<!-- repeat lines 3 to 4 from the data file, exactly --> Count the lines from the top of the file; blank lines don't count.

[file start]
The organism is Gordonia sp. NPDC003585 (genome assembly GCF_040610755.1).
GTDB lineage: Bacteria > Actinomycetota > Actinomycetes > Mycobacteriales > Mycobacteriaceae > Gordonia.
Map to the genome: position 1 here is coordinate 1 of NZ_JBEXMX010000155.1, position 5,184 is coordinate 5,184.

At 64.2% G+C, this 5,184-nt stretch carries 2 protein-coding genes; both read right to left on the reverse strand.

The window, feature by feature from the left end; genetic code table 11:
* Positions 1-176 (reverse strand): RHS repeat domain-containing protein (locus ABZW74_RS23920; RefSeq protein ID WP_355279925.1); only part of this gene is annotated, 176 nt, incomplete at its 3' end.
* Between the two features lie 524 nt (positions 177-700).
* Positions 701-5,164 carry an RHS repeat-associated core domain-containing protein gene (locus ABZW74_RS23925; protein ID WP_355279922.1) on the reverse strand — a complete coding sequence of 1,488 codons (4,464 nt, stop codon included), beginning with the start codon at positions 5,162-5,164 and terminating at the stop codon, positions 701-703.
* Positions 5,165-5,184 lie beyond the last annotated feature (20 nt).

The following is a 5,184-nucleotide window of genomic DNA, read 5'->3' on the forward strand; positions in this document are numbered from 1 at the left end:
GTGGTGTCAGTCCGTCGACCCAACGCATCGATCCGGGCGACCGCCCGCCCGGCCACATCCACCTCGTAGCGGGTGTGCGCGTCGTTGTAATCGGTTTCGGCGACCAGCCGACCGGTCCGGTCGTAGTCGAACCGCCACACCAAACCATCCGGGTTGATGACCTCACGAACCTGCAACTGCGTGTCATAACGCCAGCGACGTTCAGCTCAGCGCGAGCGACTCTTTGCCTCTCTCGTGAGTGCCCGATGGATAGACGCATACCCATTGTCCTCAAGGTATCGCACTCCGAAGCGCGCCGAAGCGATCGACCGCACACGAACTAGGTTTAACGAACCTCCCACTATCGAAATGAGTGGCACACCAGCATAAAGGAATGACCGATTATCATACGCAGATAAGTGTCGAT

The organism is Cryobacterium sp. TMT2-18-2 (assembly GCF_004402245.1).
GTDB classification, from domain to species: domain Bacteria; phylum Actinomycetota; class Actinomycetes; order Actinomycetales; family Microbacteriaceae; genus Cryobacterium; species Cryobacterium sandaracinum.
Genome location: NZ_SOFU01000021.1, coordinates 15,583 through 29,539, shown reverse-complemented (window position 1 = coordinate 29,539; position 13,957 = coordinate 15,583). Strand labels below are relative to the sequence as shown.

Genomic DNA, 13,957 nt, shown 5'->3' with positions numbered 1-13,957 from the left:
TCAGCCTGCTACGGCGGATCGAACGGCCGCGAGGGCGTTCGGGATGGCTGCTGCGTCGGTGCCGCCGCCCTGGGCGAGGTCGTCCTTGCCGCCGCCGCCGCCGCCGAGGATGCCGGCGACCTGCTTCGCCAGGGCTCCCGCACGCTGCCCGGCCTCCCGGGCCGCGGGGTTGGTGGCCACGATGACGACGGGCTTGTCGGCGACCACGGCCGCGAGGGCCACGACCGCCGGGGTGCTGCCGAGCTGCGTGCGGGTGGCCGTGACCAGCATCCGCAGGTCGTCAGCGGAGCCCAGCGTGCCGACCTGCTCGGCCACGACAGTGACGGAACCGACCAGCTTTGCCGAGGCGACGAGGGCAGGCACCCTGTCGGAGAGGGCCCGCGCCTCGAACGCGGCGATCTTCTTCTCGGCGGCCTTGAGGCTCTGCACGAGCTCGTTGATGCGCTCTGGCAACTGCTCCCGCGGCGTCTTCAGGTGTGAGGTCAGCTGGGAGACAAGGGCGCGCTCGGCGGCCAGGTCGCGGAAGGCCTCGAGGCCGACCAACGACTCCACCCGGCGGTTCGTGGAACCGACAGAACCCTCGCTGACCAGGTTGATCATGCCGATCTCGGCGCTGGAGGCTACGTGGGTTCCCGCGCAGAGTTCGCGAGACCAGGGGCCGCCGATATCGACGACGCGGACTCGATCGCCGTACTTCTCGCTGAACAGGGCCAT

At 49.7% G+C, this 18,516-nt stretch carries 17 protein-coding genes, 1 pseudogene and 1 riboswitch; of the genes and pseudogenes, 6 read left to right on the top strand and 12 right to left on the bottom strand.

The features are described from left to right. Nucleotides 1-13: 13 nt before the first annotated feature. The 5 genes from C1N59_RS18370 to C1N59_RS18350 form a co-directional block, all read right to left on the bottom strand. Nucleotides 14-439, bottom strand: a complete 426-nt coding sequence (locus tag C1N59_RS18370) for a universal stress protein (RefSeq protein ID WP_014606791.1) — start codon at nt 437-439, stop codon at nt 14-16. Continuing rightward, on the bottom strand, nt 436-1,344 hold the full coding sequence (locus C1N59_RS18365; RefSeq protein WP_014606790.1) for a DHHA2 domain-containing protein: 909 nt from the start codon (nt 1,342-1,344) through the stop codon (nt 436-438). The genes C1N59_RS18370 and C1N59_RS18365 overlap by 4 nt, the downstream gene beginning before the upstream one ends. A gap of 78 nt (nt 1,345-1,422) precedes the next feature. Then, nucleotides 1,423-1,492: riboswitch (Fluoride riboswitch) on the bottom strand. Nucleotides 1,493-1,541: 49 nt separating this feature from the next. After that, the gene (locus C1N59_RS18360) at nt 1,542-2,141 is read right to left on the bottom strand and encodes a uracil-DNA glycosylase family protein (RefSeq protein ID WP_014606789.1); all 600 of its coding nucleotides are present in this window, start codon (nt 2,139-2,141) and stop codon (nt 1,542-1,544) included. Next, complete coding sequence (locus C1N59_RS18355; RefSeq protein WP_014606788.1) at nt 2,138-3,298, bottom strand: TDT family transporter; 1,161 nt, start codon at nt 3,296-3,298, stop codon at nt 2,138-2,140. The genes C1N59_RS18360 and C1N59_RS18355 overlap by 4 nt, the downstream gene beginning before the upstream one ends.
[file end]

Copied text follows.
Map to the genome: position 1 here is coordinate 1 of NZ_JBEXMX010000155.1, position 5,184 is coordinate 5,184.

At 64.2% G+C, this 5,184-nt stretch carries 2 protein-coding genes; both read right to left on the reverse strand.